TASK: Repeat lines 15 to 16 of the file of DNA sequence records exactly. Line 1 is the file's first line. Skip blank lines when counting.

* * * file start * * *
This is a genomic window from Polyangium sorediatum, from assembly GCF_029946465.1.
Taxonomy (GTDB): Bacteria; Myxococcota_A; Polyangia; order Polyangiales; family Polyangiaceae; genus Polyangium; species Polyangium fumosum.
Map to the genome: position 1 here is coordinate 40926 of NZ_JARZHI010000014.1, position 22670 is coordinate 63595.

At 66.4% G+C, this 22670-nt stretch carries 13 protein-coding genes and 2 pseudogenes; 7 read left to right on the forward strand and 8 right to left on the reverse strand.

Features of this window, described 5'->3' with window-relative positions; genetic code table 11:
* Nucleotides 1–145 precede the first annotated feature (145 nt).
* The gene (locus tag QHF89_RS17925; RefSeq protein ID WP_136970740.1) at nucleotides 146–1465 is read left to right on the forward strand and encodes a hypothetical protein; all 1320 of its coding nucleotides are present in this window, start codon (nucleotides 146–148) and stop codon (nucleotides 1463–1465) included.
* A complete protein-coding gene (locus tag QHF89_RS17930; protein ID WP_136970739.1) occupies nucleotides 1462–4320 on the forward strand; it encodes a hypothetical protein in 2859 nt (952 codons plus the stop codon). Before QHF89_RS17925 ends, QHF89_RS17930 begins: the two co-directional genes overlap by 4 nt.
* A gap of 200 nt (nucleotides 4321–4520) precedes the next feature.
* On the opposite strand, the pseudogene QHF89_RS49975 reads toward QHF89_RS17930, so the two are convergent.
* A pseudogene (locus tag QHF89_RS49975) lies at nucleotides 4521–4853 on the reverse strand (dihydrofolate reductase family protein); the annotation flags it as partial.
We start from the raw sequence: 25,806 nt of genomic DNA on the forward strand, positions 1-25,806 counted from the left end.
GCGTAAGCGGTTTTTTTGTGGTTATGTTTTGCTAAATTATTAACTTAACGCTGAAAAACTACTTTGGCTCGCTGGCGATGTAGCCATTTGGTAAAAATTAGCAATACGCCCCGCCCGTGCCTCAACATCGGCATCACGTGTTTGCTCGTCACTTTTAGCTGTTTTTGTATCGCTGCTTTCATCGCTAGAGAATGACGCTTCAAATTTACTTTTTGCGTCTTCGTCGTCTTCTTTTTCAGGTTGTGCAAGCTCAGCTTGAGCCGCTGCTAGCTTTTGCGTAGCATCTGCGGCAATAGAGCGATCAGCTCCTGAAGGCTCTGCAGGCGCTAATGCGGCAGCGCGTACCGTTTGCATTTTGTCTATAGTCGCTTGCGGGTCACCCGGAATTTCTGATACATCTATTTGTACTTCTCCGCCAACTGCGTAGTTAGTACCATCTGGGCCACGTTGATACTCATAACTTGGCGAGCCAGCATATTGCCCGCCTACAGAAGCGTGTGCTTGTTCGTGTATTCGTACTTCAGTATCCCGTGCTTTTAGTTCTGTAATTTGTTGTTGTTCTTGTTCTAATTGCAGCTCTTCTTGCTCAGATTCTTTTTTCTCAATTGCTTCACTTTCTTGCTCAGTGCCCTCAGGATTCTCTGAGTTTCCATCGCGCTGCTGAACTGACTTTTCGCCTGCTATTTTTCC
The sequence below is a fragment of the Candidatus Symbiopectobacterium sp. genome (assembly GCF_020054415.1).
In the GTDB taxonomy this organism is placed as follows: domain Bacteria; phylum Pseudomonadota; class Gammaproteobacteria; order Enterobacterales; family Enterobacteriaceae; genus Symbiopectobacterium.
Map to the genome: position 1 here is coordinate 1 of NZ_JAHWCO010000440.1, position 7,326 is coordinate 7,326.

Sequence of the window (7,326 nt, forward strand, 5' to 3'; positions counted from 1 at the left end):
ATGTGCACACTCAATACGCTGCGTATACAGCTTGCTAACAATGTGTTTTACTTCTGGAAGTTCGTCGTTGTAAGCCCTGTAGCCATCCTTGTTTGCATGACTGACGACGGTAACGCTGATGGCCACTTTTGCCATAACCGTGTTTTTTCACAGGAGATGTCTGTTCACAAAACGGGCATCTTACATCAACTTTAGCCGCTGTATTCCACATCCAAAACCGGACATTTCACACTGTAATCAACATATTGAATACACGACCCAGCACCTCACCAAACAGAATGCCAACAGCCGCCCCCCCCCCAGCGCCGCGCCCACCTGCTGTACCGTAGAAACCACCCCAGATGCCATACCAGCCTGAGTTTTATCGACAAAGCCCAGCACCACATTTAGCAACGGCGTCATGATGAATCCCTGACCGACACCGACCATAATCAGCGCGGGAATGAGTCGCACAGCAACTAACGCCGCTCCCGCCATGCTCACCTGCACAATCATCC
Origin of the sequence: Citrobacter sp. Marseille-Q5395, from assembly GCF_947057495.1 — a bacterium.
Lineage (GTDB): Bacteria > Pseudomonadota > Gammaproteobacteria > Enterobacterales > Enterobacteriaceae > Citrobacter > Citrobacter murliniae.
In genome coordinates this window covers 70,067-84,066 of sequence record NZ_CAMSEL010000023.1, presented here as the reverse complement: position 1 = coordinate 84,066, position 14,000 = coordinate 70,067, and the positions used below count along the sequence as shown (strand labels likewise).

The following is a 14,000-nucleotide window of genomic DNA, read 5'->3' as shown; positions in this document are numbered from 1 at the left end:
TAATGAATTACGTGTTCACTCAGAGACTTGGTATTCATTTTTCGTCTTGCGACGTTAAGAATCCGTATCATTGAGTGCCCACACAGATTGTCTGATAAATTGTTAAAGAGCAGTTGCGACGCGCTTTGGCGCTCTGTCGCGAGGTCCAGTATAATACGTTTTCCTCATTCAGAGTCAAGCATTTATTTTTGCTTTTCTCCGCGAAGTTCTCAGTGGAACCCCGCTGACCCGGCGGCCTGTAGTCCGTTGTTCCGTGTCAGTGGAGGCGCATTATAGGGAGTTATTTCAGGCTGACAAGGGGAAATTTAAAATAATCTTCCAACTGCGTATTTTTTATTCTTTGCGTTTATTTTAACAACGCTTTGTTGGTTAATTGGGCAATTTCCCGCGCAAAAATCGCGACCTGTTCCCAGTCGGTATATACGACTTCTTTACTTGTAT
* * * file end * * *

In the GTDB taxonomy this organism is placed as follows: domain Bacteria; phylum Pseudomonadota; class Gammaproteobacteria; order Enterobacterales; family Enterobacteriaceae; genus Symbiopectobacterium.
Map to the genome: position 1 here is coordinate 1 of NZ_JAHWCO010000440.1, position 7,326 is coordinate 7,326.